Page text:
High Fidelity commenced filming in Chicago in April 1999. To assemble a soundtrack, Frears gave Cusack and his co-writers free reign. Cusack recalls, “The film has 70 song cues, and we probably listened to 2,000 songs to get those 70 cues. We used our Rob and Dick and Barry dispositions a lot.” One scene in the script called for Rob to converse with Bruce Springsteen in his head. Cusack was sure The Boss would turn them down. To the actor’s surprise, “he kind of just laughed at the idea and said, ‘Send me a script.’ So when we finished shooting, we wrapped around 2 a.m., flew to New York, and taped him in his studio for an hour the next morning.”

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Opening in the U.S. in March 2000, High Fidelity became one of the best reviewed films of the year. Stephen Holden, the New York Times: “Even more sharply than the book, the movie evokes the turmoil of urban single life with a quirky mixture of confessional poignancy and dry, self-deflating humor.” Marjorie Baumgarten, the Austin Chronicle: “A smart, funny, and youth-savvy relationship film.” Nick Hornby himself commented, “I never expected it to be so faithful. At times it appears to be a film in which John Cusack reads my book.” It grossed a modest $27 million in the States, quietly recouping its costs.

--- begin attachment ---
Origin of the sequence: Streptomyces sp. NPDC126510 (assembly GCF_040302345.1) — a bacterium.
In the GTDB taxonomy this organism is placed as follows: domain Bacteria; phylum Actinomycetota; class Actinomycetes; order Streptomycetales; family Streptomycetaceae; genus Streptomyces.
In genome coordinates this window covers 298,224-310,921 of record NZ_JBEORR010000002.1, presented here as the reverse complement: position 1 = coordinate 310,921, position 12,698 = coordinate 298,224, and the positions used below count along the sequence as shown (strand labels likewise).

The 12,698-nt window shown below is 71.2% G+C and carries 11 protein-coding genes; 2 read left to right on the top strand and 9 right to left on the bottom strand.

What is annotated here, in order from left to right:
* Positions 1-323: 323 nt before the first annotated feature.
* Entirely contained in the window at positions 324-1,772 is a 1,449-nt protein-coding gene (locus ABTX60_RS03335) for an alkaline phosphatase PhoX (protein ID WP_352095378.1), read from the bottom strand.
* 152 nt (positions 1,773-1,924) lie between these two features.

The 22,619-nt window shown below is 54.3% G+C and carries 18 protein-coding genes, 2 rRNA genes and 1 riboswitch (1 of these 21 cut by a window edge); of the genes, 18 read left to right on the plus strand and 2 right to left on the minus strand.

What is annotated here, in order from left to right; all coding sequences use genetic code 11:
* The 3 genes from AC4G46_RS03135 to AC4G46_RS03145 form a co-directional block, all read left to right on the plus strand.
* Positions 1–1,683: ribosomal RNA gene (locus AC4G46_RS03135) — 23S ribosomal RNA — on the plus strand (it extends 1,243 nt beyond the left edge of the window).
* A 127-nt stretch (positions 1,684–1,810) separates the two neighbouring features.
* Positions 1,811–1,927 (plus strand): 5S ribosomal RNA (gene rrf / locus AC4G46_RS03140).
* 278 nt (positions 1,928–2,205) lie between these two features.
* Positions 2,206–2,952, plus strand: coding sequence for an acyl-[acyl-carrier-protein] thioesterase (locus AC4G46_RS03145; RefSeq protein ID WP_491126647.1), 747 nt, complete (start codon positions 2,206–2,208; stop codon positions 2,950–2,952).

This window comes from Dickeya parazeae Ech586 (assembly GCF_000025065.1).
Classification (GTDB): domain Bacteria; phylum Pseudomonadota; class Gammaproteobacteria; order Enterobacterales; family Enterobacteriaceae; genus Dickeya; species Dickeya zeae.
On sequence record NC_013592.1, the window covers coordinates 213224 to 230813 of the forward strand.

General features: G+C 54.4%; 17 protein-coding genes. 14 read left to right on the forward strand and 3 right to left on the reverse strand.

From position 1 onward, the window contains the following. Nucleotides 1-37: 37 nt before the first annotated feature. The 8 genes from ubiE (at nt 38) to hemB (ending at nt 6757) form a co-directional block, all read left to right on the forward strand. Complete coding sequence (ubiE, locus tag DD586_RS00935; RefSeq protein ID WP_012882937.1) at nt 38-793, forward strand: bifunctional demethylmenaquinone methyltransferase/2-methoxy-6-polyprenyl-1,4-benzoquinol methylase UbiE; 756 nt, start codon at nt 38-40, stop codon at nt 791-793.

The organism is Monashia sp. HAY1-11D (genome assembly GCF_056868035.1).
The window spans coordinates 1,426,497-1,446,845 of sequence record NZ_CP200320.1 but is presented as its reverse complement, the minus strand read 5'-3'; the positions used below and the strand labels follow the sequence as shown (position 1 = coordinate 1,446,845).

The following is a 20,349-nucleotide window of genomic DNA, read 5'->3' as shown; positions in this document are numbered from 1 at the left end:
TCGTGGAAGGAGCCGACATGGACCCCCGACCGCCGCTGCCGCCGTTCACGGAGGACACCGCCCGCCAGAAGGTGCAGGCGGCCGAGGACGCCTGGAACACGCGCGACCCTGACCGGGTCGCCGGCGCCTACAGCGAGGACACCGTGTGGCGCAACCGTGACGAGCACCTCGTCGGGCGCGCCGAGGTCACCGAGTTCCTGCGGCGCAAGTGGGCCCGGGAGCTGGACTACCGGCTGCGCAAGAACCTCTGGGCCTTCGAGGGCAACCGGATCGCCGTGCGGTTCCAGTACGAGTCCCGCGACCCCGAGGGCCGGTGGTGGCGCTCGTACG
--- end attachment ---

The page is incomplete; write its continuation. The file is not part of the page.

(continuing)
Why Should I Care?
One of the more sublime things about the film version of Nick Hornby’s hysterical novel is how Rob is altered from an Englishman obsessed with American R&B to an American obsessed with British New Wave and punk: Belle and Sebastian, Stiff Little Fingers, Elvis Costello and Sheila Nicholls all make appearances on the superlative soundtrack. The best news is that High Fidelity lives up to and then surpasses the emotional honesty, edginess and freewheeling creativity of the platters Cusack and company spin over the course of the film. If there’s such thing as a perfect movie, this is it.